Last December, Turkey announced the forthcoming establishment of a military base in Qatar. This strategic development has been underway for some time. However, it gained momentum only in 2015.
The last Turkish troops – back then, Ottoman troops – left the territory of modern Qatar more than a century ago, on August 19, 1915. In 2007, the two countries signed a defence industry cooperation agreement. Five years later, in 2012, they also signed a military training cooperation agreement.
In December 2015, the Emir of Qatar, Tamim bin Haman al–Thani, went on official visit in Turkey. One of his aims was indeed to widen the perspectives of the security and defence cooperation between Ankara and Doha. The talks resumed on a second visit, in March 2015. Thereupon, between the 22nd and the 27th of March, the Turskish Parliament and Turkish President, Recep Tayyip Erdoğan, ratified the agreement.
The pact allows for the two countries’ troops to be deployed on each other’s territory and binds the signatories to strengthen cooperation on intelligence. According to the agreement, 3,000 Turkish soldiers will be stationed in Qatar – supported by Special Forces, and air and naval units – to carry out joint military exercises.
What drove these two countries to establish such a strategic relationship?
Qatar probably need to ensure that Turkey will come to its defence in case of external threats – this clause doesn’t officially appear on the agreement, yet it could be an item kept from the public, according to French ‘Intelligence Online’. Qatar, like the rest of the Gulf, is worried about a series of circumstances that may change the geo-strategic scenario in the region. First, the thawing of relations between Iran and the rest of the world – in particular, the United States – which allows for the Islamic Republic to extend its influence over the region. (This is certainly the Gulf kingdoms’ worst nightmare.)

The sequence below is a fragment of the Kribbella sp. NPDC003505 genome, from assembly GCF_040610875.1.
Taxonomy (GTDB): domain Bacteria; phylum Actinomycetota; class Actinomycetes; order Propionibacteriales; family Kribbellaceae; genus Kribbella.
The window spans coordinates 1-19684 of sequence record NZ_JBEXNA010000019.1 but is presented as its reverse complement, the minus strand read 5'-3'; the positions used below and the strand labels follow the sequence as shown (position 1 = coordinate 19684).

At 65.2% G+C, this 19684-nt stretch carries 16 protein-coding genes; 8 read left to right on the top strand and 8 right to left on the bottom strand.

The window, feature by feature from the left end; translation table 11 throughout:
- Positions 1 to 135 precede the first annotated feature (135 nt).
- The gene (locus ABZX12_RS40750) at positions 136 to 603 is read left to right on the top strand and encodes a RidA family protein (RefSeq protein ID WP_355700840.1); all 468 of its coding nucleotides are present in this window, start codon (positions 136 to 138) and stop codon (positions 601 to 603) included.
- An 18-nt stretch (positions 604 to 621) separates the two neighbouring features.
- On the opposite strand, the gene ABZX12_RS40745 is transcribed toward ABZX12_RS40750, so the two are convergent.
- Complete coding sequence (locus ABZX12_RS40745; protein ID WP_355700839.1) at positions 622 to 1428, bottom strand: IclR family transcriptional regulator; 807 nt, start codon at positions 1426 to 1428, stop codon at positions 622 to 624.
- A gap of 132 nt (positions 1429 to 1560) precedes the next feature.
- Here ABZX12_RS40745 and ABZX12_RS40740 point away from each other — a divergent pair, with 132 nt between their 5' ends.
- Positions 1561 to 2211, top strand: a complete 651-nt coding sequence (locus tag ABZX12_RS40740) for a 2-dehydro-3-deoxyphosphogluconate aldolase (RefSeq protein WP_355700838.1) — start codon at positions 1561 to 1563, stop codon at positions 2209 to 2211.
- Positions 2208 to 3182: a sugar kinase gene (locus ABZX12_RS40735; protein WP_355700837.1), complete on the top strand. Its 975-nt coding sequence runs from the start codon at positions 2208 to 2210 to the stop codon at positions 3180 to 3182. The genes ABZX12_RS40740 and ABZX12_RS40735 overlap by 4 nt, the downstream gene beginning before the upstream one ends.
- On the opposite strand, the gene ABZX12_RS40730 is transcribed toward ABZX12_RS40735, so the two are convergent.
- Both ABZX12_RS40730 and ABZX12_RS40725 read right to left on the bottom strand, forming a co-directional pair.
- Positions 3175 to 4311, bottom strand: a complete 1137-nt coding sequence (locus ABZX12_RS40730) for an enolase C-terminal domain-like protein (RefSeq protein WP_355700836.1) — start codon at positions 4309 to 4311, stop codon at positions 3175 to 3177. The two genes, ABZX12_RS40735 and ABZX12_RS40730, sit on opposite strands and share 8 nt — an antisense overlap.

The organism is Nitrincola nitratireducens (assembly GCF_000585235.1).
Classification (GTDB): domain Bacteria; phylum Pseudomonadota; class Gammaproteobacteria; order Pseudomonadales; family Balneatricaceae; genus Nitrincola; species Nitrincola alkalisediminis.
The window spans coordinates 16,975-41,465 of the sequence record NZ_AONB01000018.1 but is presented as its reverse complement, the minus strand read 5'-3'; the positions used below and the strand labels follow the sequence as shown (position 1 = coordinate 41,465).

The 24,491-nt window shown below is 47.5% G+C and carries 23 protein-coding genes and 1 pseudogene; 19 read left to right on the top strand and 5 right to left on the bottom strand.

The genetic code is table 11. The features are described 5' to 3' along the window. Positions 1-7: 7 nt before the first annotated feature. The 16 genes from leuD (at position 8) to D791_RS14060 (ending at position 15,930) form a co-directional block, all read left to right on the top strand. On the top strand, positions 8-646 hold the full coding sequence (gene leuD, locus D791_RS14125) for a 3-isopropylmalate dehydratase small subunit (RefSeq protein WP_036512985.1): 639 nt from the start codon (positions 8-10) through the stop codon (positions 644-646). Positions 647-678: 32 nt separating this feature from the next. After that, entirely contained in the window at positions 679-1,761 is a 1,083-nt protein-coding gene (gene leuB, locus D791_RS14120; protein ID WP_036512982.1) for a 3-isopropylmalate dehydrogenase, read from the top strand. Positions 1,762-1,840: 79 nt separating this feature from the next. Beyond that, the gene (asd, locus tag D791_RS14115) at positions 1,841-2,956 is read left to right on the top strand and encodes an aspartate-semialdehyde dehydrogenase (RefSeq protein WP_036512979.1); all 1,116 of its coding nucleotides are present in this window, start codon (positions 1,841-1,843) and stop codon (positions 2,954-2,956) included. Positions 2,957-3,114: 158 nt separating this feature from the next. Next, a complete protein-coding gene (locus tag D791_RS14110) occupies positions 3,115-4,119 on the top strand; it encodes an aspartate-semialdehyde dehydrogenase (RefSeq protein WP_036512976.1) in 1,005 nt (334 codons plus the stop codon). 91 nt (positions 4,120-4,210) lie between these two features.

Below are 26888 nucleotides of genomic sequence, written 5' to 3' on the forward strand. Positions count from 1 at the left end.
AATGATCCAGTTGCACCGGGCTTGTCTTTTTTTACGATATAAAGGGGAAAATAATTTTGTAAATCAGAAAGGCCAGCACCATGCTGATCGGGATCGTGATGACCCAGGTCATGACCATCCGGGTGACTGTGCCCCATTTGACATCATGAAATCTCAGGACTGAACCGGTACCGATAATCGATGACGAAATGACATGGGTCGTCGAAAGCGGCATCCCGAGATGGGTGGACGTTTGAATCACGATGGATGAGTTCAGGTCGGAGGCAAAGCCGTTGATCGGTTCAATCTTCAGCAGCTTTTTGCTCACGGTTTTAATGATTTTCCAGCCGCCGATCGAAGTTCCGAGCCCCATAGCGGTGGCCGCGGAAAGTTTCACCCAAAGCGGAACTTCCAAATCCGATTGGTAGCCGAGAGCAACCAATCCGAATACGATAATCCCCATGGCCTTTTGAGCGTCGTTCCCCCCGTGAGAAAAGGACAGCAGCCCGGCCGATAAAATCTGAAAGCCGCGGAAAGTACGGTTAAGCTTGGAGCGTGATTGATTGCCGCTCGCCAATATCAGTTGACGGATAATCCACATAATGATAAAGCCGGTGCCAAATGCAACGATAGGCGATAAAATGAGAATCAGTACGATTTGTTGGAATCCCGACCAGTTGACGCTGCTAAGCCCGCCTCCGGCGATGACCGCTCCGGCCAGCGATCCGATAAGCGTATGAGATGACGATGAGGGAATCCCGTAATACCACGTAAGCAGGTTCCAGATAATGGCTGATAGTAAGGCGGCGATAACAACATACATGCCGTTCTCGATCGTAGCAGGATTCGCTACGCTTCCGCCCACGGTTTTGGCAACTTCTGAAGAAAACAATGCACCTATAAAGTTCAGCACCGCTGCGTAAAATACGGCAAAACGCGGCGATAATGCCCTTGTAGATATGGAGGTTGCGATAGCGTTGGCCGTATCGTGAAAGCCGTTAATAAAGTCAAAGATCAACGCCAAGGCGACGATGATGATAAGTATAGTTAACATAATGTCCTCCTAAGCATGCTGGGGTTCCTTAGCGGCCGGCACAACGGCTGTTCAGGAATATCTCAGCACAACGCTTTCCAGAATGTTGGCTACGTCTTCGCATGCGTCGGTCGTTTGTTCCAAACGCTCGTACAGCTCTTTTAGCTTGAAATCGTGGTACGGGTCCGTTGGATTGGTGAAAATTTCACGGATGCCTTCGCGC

The Gulf States seem to believe that Obama’s United States have lost interest in the Middle East; they believe that the so-called ‘pivot to Asia’ is the forerunner of America’s disengagement from the region. This is certainly a misconception, given the United States’ massive military presence in the Middle East. In Qatar alone, there are around 10,000 American troops. Al–Udeid air–base is the largest base in the whole region. (It is unclear whether the construction of the American base was actually funded by Qatar.)
Nonetheless, Qatar seems eager to diversify its allies, and to tie itself to someone capable of and willing to provide the military power that it lacks. Furthermore, Ankara might be the means to further cooperative relations with NATO.
Ankara and Doha are not at all unlikely allies. They share similar political perspectives. Both supported former Egyptian President Mohamed Morsi – a Muslim Brotherhood leader – antagonising Saudi Arabia and the United Arab Emirates (UAE), both hostile to the Islamist movement. (Saudi Arabia’s stance on the Muslim Brotherhood softened after the crowning of King Salman, who reconsidered his kingdom’s political and strategic positions.)
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